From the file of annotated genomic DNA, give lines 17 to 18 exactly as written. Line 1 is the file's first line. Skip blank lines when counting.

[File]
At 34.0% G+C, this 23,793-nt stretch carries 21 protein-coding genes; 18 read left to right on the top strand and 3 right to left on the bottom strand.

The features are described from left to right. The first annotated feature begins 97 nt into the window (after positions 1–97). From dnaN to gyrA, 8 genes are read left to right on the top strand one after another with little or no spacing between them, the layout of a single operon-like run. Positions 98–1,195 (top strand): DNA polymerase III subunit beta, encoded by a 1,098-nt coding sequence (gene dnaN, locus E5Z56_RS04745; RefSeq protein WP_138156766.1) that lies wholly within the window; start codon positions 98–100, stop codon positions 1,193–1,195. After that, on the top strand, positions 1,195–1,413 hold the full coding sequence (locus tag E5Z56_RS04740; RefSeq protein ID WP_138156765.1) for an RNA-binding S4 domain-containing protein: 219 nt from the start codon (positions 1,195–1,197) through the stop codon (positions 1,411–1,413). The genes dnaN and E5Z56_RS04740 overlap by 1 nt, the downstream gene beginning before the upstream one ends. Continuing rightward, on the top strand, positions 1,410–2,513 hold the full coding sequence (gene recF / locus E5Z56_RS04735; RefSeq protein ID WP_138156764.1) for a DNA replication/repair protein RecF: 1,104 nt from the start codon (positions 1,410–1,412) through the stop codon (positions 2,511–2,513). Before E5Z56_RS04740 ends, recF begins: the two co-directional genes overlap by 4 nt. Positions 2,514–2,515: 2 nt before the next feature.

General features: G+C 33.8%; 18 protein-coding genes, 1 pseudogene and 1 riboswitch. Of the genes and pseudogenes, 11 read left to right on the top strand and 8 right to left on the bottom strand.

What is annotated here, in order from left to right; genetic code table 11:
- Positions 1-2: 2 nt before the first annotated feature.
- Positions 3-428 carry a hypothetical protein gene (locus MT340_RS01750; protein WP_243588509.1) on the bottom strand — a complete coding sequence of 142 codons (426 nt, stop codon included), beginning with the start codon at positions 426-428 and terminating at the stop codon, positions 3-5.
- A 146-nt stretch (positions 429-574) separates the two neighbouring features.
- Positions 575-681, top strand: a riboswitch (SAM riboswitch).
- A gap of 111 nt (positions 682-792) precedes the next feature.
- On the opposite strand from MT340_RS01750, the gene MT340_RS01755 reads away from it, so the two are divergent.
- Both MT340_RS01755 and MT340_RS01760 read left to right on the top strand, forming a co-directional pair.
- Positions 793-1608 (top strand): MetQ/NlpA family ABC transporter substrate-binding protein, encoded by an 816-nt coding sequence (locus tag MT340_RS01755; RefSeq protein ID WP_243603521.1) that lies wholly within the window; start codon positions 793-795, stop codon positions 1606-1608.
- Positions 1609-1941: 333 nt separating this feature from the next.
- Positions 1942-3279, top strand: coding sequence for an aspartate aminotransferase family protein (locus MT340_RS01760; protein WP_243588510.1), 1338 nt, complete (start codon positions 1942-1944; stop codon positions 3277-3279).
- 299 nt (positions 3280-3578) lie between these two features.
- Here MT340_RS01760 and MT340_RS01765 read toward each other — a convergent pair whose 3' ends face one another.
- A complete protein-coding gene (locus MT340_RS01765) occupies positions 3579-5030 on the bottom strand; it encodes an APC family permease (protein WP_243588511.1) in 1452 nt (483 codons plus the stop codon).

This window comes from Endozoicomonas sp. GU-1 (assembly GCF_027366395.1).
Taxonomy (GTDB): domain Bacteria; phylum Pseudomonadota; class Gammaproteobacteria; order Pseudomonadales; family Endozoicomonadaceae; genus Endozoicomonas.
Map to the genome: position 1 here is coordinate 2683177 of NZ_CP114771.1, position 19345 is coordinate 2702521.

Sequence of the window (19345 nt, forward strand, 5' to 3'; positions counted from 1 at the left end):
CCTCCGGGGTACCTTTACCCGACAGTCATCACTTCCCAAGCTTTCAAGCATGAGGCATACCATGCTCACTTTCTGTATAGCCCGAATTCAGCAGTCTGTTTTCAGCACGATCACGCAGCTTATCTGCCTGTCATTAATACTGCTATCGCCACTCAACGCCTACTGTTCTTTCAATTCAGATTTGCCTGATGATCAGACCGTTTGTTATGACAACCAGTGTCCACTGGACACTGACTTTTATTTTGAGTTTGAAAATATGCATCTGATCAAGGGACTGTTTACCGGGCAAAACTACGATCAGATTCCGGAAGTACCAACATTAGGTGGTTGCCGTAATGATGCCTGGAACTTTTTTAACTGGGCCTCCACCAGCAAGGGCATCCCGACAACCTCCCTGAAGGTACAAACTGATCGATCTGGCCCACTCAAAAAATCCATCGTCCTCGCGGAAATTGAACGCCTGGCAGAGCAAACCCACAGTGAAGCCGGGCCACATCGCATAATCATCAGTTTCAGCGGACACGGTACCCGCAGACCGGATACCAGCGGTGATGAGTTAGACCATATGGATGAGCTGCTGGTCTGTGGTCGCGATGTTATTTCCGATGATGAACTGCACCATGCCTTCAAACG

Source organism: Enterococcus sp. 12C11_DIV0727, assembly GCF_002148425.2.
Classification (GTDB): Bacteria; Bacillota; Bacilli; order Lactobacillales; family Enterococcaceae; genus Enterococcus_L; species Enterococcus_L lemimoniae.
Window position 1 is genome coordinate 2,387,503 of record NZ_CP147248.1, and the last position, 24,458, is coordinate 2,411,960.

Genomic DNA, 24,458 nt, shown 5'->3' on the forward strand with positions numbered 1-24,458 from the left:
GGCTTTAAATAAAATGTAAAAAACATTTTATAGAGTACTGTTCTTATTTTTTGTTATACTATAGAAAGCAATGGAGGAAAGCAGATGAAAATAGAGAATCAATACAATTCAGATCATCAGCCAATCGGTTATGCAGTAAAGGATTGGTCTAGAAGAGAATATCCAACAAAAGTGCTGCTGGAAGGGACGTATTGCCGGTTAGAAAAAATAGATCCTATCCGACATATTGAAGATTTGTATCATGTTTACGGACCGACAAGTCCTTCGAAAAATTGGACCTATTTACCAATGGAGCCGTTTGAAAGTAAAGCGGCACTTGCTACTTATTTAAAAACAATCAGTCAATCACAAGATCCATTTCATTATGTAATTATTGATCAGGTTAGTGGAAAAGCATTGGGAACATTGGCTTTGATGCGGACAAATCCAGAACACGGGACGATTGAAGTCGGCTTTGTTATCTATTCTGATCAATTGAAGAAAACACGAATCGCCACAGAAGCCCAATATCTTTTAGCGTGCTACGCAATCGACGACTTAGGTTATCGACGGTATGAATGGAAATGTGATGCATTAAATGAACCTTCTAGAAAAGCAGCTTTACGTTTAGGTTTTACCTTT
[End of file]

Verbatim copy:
- A complete protein-coding gene (locus MT340_RS01765) occupies positions 3579-5030 on the bottom strand; it encodes an APC family permease (protein WP_243588511.1) in 1452 nt (483 codons plus the stop codon).

This window comes from Endozoicomonas sp. GU-1 (assembly GCF_027366395.1).